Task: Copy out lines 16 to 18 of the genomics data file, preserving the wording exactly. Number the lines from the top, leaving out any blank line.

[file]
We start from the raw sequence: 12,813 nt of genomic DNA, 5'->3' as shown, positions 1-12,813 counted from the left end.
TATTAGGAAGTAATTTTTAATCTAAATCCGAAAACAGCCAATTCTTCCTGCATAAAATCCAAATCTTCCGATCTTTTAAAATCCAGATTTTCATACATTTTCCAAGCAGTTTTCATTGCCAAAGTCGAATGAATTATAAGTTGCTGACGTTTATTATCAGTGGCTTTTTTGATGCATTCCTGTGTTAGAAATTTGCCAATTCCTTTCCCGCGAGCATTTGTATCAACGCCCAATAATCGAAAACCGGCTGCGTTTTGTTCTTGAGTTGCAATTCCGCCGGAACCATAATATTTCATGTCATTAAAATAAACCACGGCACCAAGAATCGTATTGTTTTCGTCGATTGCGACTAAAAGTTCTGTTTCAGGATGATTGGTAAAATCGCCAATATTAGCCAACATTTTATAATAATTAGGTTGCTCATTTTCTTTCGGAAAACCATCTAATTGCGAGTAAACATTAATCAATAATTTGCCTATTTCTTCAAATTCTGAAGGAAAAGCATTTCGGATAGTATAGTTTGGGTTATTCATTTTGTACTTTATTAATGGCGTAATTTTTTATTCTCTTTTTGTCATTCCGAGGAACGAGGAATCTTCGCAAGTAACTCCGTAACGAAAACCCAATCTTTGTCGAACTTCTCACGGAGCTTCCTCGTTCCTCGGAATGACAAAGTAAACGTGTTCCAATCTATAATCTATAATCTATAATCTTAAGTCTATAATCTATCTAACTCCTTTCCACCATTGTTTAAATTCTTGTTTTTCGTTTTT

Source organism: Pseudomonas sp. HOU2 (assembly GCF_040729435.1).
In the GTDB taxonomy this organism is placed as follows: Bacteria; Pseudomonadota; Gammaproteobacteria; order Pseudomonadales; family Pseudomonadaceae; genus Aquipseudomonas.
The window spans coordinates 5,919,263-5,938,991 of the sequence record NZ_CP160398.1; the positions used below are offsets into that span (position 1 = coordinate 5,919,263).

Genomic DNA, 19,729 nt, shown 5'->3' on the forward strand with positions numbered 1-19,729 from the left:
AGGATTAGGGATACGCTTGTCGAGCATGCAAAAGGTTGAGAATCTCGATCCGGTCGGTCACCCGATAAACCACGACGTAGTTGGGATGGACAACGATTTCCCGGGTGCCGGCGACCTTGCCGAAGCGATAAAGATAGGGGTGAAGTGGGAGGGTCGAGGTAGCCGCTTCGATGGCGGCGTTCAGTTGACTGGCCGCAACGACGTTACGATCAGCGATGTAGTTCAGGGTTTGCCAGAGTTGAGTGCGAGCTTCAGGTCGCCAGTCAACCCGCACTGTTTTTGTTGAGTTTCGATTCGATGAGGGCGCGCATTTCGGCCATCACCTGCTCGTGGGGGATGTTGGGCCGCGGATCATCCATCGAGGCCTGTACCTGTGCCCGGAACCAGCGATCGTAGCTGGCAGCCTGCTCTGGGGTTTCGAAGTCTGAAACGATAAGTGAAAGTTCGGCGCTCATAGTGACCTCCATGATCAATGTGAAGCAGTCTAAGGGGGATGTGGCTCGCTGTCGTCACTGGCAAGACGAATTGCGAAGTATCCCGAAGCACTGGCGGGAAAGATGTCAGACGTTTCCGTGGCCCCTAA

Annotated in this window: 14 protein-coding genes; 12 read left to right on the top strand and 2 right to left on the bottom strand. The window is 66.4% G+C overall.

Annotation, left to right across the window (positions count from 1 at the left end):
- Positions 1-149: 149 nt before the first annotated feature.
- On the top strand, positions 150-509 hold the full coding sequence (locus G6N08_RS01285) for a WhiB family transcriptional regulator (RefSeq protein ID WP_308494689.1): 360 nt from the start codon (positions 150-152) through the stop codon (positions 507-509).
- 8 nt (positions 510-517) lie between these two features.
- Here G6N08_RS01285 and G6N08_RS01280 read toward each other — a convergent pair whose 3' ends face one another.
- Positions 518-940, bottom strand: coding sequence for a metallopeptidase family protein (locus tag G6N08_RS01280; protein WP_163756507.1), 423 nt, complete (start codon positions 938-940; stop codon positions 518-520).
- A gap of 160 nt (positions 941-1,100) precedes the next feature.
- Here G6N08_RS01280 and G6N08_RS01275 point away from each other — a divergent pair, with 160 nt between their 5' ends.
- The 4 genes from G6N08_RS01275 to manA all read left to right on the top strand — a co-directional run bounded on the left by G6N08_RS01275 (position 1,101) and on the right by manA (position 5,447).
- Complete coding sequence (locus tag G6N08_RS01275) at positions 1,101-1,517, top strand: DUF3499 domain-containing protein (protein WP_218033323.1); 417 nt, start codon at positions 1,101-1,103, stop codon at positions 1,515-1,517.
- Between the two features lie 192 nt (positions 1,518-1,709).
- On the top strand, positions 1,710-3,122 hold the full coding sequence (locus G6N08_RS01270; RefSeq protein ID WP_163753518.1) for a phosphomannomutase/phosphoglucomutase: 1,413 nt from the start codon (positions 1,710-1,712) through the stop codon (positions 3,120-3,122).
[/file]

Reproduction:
- Here G6N08_RS01280 and G6N08_RS01275 point away from each other — a divergent pair, with 160 nt between their 5' ends.
- The 4 genes from G6N08_RS01275 to manA all read left to right on the top strand — a co-directional run bounded on the left by G6N08_RS01275 (position 1,101) and on the right by manA (position 5,447).
- Complete coding sequence (locus tag G6N08_RS01275) at positions 1,101-1,517, top strand: DUF3499 domain-containing protein (protein WP_218033323.1); 417 nt, start codon at positions 1,101-1,103, stop codon at positions 1,515-1,517.